Heading into the Cloud
Web Services will evolve as it meets the real world.
- By Dian Schaffhauser
I ate dinner last night, listening to my sweetheart rant about the vulnerabilities
of Passport—and about how we could never, ever really trust our data to
a company like Microsoft. I tried to pay attention, but my mind was elsewhere,
in a hotel off Central Park in New York City sometime in the late ’80s.
Ashton-Tate, Microsoft and Sybase were making an announcement regarding
the joint development and marketing of “SQL Server,” an RDBMS designed
after the client/server model that would run on the OS/2 platform. Up
to that point, the concept of client/server was a vague idea whose manifestation
would be months—really, years—in the making. Members of the press and
analysts in attendance were put on teams headed by technology experts
who patiently explained the concepts behind client/server. It was mind-boggling
and seemed fraught with flaws. Didn’t it take too much control away from
the user? How could it possibly compete with other major applications
already in use? We users would have to change the way we worked and the
way we thought about our data.
Now it’s happening all over again. But the model is Web services.
Microsoft’s approach, .NET, consists of three layers. The .NET framework
implements standards such as XML, SOAP and UDDI as capabilities within
its products and development tools. .NET enterprise servers supply the
core features for creating Web services. And .NET services such as Passport
and .NET My Services deliver these new capabilities to the user.
Those integrated activities we think of as our applications, currently
delivered to us on our PCs or across servers, will give way to a services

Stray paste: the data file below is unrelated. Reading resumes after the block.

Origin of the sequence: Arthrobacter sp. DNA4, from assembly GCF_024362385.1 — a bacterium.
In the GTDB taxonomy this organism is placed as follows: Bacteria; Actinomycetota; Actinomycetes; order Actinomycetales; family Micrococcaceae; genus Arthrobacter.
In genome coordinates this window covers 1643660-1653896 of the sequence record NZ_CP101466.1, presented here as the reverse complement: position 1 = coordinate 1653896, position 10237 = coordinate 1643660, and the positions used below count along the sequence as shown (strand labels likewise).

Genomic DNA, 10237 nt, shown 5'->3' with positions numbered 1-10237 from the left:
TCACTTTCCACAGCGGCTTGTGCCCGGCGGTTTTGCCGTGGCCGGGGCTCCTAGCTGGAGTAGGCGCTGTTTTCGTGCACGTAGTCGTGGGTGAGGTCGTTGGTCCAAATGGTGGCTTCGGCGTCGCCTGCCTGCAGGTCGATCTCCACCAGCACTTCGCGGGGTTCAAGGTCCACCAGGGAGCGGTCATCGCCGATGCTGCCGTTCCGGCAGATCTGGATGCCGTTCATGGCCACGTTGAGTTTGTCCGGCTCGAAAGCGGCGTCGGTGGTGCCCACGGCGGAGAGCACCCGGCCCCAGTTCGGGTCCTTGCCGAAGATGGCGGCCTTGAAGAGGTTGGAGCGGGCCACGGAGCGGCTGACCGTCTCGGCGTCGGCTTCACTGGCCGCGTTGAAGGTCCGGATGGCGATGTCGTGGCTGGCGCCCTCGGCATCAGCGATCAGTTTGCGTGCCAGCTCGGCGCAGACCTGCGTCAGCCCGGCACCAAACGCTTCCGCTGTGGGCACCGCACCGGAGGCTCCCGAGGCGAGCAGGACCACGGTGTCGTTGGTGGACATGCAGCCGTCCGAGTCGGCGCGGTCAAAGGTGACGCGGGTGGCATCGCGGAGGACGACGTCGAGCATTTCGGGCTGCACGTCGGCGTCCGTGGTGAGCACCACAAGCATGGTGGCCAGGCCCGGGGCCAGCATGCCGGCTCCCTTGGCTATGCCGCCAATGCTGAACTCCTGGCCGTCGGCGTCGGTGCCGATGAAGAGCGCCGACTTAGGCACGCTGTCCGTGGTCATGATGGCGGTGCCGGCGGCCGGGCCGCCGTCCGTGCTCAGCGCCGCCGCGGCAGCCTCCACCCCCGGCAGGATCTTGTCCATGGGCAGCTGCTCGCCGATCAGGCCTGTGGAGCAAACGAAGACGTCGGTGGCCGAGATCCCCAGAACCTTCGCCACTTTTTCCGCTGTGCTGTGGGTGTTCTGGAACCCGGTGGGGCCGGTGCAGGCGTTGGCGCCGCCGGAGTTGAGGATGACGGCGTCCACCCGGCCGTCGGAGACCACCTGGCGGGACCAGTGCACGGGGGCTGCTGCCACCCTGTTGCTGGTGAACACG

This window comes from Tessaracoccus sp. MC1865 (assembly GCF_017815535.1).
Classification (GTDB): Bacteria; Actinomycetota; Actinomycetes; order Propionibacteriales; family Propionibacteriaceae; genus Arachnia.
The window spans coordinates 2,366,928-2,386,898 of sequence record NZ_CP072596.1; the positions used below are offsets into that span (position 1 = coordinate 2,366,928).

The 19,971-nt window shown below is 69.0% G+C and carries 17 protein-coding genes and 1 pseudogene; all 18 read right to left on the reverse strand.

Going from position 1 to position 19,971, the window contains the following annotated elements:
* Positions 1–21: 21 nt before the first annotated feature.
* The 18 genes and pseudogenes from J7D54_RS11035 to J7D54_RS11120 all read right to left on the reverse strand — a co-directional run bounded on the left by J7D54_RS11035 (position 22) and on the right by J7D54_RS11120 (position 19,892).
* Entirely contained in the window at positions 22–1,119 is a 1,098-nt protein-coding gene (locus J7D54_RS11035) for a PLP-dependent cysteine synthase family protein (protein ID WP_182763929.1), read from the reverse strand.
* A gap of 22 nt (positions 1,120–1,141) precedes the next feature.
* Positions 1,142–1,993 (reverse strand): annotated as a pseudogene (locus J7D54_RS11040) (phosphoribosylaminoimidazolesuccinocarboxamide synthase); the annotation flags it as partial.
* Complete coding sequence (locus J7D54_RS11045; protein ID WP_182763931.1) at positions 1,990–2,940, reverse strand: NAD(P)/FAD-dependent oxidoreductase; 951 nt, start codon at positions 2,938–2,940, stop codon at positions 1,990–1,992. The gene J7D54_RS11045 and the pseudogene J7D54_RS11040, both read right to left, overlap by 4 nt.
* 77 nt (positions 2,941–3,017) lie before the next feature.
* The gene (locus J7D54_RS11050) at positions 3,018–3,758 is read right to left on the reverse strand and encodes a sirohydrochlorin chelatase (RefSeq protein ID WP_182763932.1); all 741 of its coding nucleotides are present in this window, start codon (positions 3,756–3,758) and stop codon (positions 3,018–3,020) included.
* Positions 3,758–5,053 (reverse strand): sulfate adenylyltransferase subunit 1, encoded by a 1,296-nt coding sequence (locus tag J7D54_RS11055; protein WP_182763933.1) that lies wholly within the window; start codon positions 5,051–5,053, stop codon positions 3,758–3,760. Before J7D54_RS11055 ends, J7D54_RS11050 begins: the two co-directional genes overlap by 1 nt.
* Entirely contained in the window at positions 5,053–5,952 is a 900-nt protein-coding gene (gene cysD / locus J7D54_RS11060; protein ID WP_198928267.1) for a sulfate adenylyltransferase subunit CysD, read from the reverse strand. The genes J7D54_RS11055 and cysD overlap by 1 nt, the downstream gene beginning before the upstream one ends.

model in which functionality comes to us through the Internet “cloud.”
Eventually, we and our enterprises will buy into it because those functions
will be enhanced with purpose and value along their routes.
In brief, .NET is the next step in the human effort to create digital
entities of ourselves and our business activities.
Of course, as Gary Hein of The Burton Group wrote in his report on the
subject, “Much of .NET in particular—and the whole Web services model
in general—remains unproven and will undoubtedly evolve as its current
theories meet the practice of real-world deployment.”
But just as Microsoft owns all of the client experience and much of the
server side—after a decade and a half of working at it—we can presume
it will do all in its power to wield Web services. Microsoft will find
a way through our concerns about privacy, pricing, security and reliability.
And it’s a good thing that Microsoft has finally learned to talk to the
Feds, because it’ll have to tromp on trails blazed by those companies
in financial services and healthcare, which are accustomed to governmental
oversight and regulation.
I don’t think IBM, Sun or others stand a chance. You’d be well advised
to learn all you can now, while the concepts are still new and shiny.
It’ll make a difference to you and your work—if not this year, then in
2003, 2004 or 2005.
Dian L. Schaffhauser is a freelance writer based in Northern California.